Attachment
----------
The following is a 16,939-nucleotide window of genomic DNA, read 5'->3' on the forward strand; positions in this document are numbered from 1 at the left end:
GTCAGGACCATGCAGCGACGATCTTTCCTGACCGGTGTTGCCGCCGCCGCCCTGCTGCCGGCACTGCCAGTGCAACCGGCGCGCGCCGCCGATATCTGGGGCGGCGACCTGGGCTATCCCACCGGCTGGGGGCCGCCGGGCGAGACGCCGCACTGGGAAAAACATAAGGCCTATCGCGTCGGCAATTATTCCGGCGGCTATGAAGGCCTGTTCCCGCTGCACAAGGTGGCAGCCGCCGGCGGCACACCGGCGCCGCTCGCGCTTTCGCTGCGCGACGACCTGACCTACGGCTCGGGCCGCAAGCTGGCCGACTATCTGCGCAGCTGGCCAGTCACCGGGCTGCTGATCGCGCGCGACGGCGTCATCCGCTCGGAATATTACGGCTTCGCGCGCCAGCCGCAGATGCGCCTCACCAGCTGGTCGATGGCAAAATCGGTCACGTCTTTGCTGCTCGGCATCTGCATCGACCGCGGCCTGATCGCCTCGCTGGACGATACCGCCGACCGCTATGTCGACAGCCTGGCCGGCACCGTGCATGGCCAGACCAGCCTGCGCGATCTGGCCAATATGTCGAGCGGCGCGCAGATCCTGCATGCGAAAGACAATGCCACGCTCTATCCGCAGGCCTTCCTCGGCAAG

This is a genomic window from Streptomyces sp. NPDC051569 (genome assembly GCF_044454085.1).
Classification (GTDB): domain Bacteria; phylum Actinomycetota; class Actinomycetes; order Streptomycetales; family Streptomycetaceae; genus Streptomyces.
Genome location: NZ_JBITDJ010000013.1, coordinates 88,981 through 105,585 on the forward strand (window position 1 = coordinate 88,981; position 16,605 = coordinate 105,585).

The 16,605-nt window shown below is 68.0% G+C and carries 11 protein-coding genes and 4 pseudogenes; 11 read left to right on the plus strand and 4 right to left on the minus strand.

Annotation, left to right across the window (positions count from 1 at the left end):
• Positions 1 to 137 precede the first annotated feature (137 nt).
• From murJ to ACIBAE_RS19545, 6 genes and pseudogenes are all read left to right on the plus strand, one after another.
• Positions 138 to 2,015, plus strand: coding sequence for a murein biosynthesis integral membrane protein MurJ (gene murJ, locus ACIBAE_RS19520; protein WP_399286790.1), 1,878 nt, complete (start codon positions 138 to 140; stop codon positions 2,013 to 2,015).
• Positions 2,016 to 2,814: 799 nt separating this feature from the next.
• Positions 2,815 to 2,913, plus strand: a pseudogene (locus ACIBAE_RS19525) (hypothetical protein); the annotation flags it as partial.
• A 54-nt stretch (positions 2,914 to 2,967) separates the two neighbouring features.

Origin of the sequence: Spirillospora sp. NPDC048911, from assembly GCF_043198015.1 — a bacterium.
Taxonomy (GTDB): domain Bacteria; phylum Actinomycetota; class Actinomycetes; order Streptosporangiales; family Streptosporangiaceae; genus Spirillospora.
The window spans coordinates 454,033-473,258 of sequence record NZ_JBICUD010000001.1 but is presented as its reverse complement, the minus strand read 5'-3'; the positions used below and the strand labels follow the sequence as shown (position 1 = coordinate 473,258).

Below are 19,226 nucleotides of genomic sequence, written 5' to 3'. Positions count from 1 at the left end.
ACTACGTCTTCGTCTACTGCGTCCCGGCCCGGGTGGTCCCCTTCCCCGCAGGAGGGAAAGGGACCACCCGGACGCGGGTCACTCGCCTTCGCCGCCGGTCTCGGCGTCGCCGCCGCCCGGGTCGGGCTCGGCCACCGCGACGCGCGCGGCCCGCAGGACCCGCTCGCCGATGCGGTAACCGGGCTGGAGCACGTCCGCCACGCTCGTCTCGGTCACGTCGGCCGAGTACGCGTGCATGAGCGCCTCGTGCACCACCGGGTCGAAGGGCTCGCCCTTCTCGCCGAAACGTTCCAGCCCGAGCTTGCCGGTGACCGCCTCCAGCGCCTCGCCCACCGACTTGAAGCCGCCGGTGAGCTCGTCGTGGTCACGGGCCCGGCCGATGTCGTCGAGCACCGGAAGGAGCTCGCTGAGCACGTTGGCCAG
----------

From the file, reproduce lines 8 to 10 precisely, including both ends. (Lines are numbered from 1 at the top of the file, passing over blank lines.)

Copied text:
• Positions 1 to 137 precede the first annotated feature (137 nt).
• From murJ to ACIBAE_RS19545, 6 genes and pseudogenes are all read left to right on the plus strand, one after another.
• Positions 138 to 2,015, plus strand: coding sequence for a murein biosynthesis integral membrane protein MurJ (gene murJ, locus ACIBAE_RS19520; protein WP_399286790.1), 1,878 nt, complete (start codon positions 138 to 140; stop codon positions 2,013 to 2,015).